Through the Pedagogical Looking Glass
Scott Rigby & David Dempewolf
Through the Pedagogical Looking Glass was commissioned as part of the sight/site exhibition held at the ICA in the spring of 2001. This exhibition addressed the ways in which a work of art’s meaning and reception is altered when placed within new and different contexts.
The commissioned project was a life-size facsimile of Marcel Duchamp’s door from Etant Donnes. It consisted of two inkjet prints mounted on a rigid cut-out of the door. Replacing the eyeholes of Etant Donnes was a projecting library filing drawer, covered with a corresponding inkjet image of Duchamp’s original piece. Within the drawer was a stereoscopic three-dimensional view of the interior tableau of Etant Donnes, which the viewer could see through two holes in the face of the drawer. Filed at the back of the drawer were eight transparent plexiglass cards. Each card bore the name of a writer and a corresponding image summarizing their conception of Etant Donnes in a critical text. Visitors were encouraged to choose a card and place it in a slot in front of the tableau image. When looking through the eyeholes, the image on the card was stereoscopically superimposed on Duchamp’s work. Two feet from the door was a chair and a table; on the table was a spiral bound book of photocopied essays in the form of an academic bulk pack. Reprinted inside the pack was each of the critical texts represented on the plexiglass cards. Visitors were permitted to sit at the desk and leaf through the texts at their leisure.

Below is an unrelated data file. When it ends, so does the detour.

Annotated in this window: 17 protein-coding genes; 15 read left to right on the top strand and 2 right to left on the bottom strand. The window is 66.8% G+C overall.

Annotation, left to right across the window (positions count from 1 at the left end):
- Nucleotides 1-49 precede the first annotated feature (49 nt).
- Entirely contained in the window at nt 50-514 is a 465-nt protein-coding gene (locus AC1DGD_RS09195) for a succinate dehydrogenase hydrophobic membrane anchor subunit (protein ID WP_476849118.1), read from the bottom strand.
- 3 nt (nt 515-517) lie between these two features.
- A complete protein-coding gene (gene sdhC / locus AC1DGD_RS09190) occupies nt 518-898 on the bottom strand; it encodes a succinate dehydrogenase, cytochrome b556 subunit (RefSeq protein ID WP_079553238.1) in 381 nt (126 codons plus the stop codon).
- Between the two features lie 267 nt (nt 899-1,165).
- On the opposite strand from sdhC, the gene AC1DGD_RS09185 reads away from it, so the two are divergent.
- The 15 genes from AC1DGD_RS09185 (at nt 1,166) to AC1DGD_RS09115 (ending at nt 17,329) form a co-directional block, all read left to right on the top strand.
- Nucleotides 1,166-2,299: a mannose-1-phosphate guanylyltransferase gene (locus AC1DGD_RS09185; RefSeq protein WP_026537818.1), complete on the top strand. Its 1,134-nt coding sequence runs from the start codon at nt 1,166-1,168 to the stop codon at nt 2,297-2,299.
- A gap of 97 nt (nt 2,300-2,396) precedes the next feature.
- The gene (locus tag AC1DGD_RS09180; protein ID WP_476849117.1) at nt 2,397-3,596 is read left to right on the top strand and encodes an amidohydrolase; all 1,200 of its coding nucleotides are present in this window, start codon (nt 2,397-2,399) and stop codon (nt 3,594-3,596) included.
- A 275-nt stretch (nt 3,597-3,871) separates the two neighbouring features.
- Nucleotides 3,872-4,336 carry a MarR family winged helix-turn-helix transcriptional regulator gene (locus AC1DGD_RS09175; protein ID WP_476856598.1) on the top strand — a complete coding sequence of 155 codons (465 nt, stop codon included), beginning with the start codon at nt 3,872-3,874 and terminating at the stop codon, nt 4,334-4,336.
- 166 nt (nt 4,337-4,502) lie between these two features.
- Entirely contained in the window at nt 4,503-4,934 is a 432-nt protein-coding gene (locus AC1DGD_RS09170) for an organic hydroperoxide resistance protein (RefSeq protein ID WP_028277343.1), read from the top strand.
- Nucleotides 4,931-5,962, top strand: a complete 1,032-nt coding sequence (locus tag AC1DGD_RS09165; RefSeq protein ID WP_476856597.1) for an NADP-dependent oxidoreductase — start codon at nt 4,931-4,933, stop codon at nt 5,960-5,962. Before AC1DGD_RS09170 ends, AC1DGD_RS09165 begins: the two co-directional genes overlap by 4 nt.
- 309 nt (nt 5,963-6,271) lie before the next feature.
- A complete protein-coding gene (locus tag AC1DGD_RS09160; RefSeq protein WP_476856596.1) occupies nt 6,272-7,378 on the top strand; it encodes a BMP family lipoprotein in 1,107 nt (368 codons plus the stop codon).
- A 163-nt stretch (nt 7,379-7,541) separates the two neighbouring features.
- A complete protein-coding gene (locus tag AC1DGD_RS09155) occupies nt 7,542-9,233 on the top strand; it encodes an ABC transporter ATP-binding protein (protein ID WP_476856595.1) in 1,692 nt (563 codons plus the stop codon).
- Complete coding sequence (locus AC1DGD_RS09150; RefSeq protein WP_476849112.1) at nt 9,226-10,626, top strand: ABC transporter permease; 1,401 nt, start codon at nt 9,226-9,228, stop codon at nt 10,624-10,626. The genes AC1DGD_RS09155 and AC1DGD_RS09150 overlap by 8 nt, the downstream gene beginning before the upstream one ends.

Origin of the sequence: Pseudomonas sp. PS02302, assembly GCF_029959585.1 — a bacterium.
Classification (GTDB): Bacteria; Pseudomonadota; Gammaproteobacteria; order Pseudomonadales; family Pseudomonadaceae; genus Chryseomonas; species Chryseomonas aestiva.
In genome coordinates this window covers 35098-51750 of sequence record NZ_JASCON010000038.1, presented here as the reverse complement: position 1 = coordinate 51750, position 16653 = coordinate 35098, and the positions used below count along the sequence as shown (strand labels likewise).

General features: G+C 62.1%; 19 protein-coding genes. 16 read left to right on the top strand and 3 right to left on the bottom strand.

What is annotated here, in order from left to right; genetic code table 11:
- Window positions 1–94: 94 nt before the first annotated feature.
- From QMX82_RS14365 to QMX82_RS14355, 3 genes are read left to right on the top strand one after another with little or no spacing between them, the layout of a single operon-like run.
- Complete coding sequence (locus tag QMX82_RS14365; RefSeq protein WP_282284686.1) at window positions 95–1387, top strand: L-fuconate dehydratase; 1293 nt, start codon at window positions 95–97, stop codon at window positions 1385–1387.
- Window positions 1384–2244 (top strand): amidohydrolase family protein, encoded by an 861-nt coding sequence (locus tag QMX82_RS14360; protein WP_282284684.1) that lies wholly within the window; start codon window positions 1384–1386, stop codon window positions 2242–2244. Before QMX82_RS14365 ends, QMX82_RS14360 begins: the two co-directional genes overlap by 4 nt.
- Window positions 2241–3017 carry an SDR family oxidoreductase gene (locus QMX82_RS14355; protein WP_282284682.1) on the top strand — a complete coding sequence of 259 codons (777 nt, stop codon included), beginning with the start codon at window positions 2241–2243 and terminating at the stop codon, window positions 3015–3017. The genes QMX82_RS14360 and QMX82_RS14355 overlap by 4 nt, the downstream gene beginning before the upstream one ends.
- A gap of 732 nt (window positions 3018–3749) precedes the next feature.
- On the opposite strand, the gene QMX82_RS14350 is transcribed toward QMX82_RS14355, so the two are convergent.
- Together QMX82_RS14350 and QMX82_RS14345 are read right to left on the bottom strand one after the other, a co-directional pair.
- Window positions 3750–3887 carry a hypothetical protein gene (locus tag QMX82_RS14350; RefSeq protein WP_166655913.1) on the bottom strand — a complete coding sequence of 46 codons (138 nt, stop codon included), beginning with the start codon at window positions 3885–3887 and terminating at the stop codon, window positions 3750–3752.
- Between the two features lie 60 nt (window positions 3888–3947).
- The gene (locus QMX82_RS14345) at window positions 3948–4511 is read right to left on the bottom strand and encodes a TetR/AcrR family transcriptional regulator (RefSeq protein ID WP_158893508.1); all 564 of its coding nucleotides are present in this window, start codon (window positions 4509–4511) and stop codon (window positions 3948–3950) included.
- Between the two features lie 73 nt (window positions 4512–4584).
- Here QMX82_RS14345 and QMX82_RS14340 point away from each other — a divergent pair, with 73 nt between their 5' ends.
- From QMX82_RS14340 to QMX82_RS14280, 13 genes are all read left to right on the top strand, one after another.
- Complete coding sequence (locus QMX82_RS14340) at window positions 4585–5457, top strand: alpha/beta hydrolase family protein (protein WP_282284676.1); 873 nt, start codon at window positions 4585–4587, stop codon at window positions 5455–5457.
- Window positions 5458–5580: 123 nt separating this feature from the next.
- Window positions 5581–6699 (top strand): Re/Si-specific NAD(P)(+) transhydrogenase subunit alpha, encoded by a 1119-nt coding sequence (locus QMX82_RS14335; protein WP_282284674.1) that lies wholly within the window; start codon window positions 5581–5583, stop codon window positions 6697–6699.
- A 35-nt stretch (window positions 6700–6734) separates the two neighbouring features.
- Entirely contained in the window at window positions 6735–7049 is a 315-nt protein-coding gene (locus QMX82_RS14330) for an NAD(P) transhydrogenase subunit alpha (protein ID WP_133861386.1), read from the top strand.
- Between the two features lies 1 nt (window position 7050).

The work was intended to visually illustrate how critical texts provide audiences with critical and informative lenses to aid interpretation of the artist’s work. These critical approaches to the work carry the ideas, ideologies and biases that were in circulation at the time that the texts were written. By providing a multitude of critical voices, the work was intended to create a clamor of conflicting voices that could cancel one another out, leaving the viewer alone with Duchamp’s Etant Donnes to experience it anew. The viewer is then able to examine a disturbing image on its own terms, without a layer of preconstructed critical interpretation.